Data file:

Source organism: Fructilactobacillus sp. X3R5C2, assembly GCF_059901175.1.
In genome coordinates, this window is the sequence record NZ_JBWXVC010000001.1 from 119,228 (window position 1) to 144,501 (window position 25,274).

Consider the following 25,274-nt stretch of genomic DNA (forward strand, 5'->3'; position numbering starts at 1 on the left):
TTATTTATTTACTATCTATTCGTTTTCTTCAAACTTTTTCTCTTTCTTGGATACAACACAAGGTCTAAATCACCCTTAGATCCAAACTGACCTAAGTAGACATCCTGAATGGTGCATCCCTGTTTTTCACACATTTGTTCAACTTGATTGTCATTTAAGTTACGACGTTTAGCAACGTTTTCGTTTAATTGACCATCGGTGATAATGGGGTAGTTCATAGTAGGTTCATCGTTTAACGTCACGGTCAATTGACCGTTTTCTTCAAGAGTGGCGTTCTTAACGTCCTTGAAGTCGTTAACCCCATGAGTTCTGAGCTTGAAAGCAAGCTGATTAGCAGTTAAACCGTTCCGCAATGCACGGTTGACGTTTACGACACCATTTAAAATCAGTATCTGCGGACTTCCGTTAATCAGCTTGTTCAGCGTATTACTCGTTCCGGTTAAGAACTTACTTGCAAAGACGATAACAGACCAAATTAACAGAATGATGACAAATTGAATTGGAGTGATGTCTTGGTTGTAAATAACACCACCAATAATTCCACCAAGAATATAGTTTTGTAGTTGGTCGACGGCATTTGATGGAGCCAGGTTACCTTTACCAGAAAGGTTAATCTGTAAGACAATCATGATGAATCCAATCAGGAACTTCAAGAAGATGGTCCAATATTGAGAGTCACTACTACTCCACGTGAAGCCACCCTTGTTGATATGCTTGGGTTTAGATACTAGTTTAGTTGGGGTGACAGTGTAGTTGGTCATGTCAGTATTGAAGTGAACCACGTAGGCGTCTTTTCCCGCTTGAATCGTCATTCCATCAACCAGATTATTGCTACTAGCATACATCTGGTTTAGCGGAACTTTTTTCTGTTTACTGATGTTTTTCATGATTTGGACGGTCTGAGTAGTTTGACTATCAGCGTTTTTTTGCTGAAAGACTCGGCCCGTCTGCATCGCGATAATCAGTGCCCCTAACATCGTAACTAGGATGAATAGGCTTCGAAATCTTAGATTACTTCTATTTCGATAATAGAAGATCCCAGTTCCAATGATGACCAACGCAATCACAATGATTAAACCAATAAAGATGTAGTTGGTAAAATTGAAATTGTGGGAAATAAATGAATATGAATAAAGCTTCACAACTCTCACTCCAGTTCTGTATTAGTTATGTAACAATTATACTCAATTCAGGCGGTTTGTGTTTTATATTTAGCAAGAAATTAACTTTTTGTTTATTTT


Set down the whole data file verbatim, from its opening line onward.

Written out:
Source organism: Fructilactobacillus sp. X3R5C2, assembly GCF_059901175.1.
In genome coordinates, this window is the sequence record NZ_JBWXVC010000001.1 from 119,228 (window position 1) to 144,501 (window position 25,274).

Consider the following 25,274-nt stretch of genomic DNA (forward strand, 5'->3'; position numbering starts at 1 on the left):
TTATTTATTTACTATCTATTCGTTTTCTTCAAACTTTTTCTCTTTCTTGGATACAACACAAGGTCTAAATCACCCTTAGATCCAAACTGACCTAAGTAGACATCCTGAATGGTGCATCCCTGTTTTTCACACATTTGTTCAACTTGATTGTCATTTAAGTTACGACGTTTAGCAACGTTTTCGTTTAATTGACCATCGGTGATAATGGGGTAGTTCATAGTAGGTTCATCGTTTAACGTCACGGTCAATTGACCGTTTTCTTCAAGAGTGGCGTTCTTAACGTCCTTGAAGTCGTTAACCCCATGAGTTCTGAGCTTGAAAGCAAGCTGATTAGCAGTTAAACCGTTCCGCAATGCACGGTTGACGTTTACGACACCATTTAAAATCAGTATCTGCGGACTTCCGTTAATCAGCTTGTTCAGCGTATTACTCGTTCCGGTTAAGAACTTACTTGCAAAGACGATAACAGACCAAATTAACAGAATGATGACAAATTGAATTGGAGTGATGTCTTGGTTGTAAATAACACCACCAATAATTCCACCAAGAATATAGTTTTGTAGTTGGTCGACGGCATTTGATGGAGCCAGGTTACCTTTACCAGAAAGGTTAATCTGTAAGACAATCATGATGAATCCAATCAGGAACTTCAAGAAGATGGTCCAATATTGAGAGTCACTACTACTCCACGTGAAGCCACCCTTGTTGATATGCTTGGGTTTAGATACTAGTTTAGTTGGGGTGACAGTGTAGTTGGTCATGTCAGTATTGAAGTGAACCACGTAGGCGTCTTTTCCCGCTTGAATCGTCATTCCATCAACCAGATTATTGCTACTAGCATACATCTGGTTTAGCGGAACTTTTTTCTGTTTACTGATGTTTTTCATGATTTGGACGGTCTGAGTAGTTTGACTATCAGCGTTTTTTTGCTGAAAGACTCGGCCCGTCTGCATCGCGATAATCAGTGCCCCTAACATCGTAACTAGGATGAATAGGCTTCGAAATCTTAGATTACTTCTATTTCGATAATAGAAGATCCCAGTTCCAATGATGACCAACGCAATCACAATGATTAAACCAATAAAGATGTAGTTGGTAAAATTGAAATTGTGGGAAATAAATGAATATGAATAAAGCTTCACAACTCTCACTCCAGTTCTGTATTAGTTATGTAACAATTATACTCAATTCAGGCGGTTTGTGTTTTATATTTAGCAAGAAATTAACTTTTTGTTTATTTT